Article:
Monday, September 21, 2009
Papazisis Press has just published the book by Andreas N. Papastamou, University of Athens lecturer, entitled ‘Prometheus educated. European Universities and the challenges of the industrial age' (in Greek).
The author examines the problems faced by university education in Greece today (private universities, immunity within university grounds, the link between the labour market and university, scientific research and its applications, academic freedom, etc.) which 150 years earlier, other European states speculate upon. The pages of this book present the amazing development of European universities during the Industrial Revolution, when rapid technological progress and the creation of modern, powerful states, laid new foundations for both economic and social growth and development.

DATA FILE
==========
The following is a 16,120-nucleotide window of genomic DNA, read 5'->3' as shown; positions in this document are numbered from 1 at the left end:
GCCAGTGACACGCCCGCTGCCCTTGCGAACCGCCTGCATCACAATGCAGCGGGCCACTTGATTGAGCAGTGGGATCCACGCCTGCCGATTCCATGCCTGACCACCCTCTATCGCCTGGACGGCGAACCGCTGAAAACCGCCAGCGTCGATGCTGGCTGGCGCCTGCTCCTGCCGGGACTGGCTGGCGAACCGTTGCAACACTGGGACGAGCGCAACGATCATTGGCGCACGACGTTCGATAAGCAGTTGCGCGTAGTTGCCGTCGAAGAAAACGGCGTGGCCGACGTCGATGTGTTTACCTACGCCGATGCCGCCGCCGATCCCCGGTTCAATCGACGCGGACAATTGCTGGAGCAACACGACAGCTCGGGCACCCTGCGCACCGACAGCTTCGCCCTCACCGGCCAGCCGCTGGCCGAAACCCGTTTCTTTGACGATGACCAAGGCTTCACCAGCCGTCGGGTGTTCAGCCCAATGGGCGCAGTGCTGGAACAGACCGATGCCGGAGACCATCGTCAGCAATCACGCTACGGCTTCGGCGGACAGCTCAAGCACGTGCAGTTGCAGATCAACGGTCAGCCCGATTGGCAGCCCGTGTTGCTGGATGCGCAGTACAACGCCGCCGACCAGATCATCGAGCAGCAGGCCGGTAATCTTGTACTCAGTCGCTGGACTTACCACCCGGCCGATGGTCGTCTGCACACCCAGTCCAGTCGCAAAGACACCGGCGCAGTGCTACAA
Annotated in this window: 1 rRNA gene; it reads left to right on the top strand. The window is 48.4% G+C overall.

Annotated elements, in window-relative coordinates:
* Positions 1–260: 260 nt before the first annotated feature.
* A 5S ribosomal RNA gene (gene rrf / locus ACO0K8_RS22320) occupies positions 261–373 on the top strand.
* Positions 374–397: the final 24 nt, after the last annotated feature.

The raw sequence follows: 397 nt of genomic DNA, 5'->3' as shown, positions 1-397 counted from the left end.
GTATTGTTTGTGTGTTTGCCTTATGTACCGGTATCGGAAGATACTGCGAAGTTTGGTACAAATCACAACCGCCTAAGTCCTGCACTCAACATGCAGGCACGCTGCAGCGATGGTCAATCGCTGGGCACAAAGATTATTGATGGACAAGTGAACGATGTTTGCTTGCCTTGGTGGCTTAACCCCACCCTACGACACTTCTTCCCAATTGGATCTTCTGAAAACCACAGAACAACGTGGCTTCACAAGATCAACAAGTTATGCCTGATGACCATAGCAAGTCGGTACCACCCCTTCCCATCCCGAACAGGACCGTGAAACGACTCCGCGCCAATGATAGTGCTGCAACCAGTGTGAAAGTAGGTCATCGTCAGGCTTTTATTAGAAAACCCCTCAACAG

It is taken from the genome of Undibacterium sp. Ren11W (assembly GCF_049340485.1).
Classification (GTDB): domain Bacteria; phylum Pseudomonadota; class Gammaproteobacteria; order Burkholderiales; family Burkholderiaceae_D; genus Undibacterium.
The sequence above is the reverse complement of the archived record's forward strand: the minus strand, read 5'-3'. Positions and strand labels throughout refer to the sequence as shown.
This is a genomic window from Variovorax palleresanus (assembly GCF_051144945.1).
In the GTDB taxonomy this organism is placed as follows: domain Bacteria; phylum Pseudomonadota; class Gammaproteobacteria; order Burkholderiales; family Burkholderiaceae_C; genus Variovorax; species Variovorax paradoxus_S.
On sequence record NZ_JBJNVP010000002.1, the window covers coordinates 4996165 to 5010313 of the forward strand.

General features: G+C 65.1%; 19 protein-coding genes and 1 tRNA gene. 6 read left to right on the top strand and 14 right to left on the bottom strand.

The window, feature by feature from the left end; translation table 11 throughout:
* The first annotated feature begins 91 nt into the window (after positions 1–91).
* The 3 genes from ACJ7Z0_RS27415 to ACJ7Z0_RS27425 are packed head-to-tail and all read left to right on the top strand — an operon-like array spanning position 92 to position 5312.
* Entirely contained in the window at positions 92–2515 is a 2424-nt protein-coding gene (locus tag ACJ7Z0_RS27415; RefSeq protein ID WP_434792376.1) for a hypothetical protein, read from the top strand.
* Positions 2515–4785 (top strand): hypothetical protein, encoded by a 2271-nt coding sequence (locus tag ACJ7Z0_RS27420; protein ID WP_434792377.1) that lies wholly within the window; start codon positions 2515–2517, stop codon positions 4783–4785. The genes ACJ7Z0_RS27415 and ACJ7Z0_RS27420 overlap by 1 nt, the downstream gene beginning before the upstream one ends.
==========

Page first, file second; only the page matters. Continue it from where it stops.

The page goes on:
The foreword to the book is written by the Chairman of the Maniatakeion Foundation, Dimitris Maniatakis. Among other things, the book refers to the problems of the age of globalisation and the recent international financial and credit crisis, and stresses that universities ought to play a dominant role in society, teaching ethical principles, values and standards, and proposing solutions to major problems. A modern university can provide answers, assist citizens in developing into well-rounded, conscientious members of society, and create socially-aware academics with a strong sense of responsibility, for the good of our society. In conclusion, the author writes, ‘ One hundred years earlier, all European universities, which had realised the social and economic developments that were unfolding around them, modernised and laid the foundations for future development. The current ‘model’, which sees universities as gateways to high-paid senior executive posts and easy riches, is outmoded and must be radically changed and adapted to the needs of the modern age’.